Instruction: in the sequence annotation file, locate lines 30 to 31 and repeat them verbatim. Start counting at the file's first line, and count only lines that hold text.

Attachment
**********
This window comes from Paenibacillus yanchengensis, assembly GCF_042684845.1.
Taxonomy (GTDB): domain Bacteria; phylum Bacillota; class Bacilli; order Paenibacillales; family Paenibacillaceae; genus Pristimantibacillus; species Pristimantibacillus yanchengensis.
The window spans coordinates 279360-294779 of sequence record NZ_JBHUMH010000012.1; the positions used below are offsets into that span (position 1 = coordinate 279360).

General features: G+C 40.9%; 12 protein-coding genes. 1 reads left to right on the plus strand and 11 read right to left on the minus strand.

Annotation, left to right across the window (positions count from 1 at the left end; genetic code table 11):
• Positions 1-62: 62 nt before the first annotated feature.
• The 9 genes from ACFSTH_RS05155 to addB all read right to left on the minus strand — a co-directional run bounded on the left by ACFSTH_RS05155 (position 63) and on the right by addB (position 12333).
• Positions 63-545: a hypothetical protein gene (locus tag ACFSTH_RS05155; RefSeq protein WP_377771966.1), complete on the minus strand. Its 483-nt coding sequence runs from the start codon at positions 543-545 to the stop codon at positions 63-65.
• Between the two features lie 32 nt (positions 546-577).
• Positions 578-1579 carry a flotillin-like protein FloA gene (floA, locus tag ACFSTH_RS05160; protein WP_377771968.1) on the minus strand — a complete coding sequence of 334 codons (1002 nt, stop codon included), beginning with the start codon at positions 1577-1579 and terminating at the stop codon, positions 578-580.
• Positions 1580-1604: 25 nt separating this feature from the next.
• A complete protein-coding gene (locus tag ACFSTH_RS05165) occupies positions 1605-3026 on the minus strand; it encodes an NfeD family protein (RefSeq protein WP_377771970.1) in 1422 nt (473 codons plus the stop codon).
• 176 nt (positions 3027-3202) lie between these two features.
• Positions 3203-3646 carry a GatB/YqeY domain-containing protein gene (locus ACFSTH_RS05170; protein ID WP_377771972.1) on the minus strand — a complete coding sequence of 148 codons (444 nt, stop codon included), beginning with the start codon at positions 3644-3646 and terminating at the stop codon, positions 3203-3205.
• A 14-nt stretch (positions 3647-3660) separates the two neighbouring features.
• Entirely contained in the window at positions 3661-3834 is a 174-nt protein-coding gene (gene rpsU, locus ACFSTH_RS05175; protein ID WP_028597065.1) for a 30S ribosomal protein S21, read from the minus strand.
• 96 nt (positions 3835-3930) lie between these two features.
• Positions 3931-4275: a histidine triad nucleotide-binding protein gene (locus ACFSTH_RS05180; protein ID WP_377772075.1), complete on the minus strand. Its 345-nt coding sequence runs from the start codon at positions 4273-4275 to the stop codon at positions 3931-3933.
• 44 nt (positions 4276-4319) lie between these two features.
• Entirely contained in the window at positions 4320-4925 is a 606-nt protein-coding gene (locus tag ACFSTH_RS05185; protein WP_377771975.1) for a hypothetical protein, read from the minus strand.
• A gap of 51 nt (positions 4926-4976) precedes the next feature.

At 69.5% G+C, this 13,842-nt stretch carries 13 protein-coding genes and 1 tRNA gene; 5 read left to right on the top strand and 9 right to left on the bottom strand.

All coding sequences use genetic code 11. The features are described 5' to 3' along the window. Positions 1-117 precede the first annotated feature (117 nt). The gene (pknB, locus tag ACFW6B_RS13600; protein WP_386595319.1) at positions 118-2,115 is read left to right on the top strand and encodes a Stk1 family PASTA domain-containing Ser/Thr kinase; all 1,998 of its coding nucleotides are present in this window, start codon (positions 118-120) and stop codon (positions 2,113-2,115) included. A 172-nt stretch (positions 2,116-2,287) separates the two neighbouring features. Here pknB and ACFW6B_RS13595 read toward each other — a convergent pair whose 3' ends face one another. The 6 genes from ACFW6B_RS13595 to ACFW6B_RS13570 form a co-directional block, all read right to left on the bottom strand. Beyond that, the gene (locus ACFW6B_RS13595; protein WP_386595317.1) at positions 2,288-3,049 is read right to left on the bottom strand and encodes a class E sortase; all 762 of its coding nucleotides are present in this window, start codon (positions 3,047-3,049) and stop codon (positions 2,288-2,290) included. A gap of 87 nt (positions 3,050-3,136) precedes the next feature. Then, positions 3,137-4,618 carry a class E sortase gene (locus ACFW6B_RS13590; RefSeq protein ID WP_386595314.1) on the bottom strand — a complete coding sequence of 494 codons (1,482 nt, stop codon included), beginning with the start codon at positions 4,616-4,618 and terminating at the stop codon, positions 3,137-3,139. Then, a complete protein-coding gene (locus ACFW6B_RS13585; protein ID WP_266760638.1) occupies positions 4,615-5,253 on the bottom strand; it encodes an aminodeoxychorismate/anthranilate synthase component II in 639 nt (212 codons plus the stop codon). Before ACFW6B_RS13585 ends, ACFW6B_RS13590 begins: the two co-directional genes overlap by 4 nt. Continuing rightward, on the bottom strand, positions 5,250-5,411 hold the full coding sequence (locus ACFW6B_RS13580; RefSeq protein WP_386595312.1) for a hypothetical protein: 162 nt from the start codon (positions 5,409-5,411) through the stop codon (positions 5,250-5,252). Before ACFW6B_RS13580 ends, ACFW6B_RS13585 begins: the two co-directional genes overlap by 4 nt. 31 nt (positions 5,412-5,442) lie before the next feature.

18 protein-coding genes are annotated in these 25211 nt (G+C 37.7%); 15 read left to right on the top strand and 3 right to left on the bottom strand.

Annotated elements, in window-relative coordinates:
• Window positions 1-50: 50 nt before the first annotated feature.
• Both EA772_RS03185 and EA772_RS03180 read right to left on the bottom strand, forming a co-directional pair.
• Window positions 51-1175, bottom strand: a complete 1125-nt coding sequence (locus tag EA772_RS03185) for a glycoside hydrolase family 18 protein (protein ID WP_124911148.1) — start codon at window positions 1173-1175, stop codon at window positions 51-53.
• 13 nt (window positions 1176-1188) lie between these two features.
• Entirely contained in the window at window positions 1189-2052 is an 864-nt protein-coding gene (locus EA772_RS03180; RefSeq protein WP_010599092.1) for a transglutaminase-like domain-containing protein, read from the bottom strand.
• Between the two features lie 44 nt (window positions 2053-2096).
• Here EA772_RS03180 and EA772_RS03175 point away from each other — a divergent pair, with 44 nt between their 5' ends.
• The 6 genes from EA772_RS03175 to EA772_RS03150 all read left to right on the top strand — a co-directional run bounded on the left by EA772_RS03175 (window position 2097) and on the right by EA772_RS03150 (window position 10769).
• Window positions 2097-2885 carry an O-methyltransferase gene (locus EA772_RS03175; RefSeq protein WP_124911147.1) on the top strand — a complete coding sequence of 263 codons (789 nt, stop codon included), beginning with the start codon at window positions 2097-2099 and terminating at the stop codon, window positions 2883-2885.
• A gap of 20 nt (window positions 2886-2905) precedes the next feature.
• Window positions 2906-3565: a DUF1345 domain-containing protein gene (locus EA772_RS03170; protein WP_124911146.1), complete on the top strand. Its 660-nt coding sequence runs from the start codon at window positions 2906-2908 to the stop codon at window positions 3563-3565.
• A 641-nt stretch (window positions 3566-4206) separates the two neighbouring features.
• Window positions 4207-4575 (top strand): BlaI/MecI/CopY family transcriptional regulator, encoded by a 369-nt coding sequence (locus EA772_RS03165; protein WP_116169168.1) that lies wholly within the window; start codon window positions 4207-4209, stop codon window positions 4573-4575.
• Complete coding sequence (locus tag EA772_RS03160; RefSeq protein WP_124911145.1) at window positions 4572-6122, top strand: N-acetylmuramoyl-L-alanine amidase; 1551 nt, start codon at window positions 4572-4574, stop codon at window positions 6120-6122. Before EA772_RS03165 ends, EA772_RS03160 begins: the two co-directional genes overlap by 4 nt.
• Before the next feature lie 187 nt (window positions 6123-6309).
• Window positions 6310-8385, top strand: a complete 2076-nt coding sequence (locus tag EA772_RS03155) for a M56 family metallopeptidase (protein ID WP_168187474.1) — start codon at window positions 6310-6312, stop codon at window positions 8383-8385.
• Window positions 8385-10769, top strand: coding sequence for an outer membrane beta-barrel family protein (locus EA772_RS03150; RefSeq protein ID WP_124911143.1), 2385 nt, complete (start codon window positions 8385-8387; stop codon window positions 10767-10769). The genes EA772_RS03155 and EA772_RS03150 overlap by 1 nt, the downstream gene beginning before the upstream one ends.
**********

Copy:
• Entirely contained in the window at window positions 1189-2052 is an 864-nt protein-coding gene (locus EA772_RS03180; RefSeq protein WP_010599092.1) for a transglutaminase-like domain-containing protein, read from the bottom strand.
• Between the two features lie 44 nt (window positions 2053-2096).